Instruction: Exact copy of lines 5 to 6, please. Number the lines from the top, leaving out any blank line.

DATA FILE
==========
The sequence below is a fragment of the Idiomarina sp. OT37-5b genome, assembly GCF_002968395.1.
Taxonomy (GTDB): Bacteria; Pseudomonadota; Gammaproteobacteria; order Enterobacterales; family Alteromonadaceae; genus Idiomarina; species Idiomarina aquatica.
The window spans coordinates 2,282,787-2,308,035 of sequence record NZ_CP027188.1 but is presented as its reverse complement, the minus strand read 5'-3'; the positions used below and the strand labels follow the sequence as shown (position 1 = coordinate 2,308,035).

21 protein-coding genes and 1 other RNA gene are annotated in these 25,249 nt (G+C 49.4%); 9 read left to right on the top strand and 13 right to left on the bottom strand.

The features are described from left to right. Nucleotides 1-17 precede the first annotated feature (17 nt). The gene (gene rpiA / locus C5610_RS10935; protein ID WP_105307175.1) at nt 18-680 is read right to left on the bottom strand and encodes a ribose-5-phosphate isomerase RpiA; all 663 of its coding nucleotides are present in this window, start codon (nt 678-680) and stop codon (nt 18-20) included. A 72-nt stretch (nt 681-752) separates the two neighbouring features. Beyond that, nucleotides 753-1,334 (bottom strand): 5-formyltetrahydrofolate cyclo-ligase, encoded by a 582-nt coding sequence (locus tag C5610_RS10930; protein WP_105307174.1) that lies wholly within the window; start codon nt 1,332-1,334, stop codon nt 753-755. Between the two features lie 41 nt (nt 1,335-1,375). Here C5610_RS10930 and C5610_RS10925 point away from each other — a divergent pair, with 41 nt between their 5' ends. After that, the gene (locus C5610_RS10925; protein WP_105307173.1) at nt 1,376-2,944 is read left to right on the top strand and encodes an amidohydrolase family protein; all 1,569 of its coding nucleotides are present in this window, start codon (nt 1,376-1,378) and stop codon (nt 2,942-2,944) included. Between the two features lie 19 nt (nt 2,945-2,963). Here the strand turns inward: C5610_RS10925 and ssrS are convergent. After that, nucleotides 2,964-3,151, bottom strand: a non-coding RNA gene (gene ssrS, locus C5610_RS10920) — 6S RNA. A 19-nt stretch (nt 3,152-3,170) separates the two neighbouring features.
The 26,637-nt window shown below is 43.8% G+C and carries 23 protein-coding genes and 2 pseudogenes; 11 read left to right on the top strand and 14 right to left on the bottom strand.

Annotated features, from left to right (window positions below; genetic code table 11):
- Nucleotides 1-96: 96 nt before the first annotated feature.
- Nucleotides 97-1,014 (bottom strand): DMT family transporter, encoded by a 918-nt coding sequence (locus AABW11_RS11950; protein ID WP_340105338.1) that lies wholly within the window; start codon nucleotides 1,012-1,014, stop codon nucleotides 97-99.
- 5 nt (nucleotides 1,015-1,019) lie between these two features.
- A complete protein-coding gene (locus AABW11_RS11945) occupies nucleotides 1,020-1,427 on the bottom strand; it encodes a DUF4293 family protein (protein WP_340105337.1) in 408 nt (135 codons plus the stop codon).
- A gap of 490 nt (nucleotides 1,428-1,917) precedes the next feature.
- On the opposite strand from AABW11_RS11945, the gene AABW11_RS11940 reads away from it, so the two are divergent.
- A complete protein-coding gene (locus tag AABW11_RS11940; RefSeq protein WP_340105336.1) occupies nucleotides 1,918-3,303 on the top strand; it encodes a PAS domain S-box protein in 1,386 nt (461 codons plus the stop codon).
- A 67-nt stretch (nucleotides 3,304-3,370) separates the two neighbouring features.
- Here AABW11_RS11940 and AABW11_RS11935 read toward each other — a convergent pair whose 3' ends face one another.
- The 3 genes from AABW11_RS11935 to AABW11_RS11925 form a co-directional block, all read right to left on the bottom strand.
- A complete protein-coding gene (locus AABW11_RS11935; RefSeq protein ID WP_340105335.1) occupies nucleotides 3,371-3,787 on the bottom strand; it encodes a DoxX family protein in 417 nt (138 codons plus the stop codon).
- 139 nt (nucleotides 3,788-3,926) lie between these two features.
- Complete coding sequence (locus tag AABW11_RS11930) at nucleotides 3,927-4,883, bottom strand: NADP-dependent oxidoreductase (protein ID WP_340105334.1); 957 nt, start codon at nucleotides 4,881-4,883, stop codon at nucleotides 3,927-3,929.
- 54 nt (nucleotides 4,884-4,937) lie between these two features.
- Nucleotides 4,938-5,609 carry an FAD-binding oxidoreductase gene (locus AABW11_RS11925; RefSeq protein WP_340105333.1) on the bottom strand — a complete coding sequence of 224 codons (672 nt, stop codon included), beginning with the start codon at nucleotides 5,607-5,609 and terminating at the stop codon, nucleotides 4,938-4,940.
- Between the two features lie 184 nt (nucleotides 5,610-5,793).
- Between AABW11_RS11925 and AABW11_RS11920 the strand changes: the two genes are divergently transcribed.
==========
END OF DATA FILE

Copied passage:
The features are described from left to right. Nucleotides 1-17 precede the first annotated feature (17 nt). The gene (gene rpiA / locus C5610_RS10935; protein ID WP_105307175.1) at nt 18-680 is read right to left on the bottom strand and encodes a ribose-5-phosphate isomerase RpiA; all 663 of its coding nucleotides are present in this window, start codon (nt 678-680) and stop codon (nt 18-20) included. A 72-nt stretch (nt 681-752) separates the two neighbouring features. Beyond that, nucleotides 753-1,334 (bottom strand): 5-formyltetrahydrofolate cyclo-ligase, encoded by a 582-nt coding sequence (locus tag C5610_RS10930; protein WP_105307174.1) that lies wholly within the window; start codon nt 1,332-1,334, stop codon nt 753-755. Between the two features lie 41 nt (nt 1,335-1,375). Here C5610_RS10930 and C5610_RS10925 point away from each other — a divergent pair, with 41 nt between their 5' ends. After that, the gene (locus C5610_RS10925; protein WP_105307173.1) at nt 1,376-2,944 is read left to right on the top strand and encodes an amidohydrolase family protein; all 1,569 of its coding nucleotides are present in this window, start codon (nt 1,376-1,378) and stop codon (nt 2,942-2,944) included. Between the two features lie 19 nt (nt 2,945-2,963). Here the strand turns inward: C5610_RS10925 and ssrS are convergent. After that, nucleotides 2,964-3,151, bottom strand: a non-coding RNA gene (gene ssrS, locus C5610_RS10920) — 6S RNA. A 19-nt stretch (nt 3,152-3,170) separates the two neighbouring features.
The 26,637-nt window shown below is 43.8% G+C and carries 23 protein-coding genes and 2 pseudogenes; 11 read left to right on the top strand and 14 right to left on the bottom strand.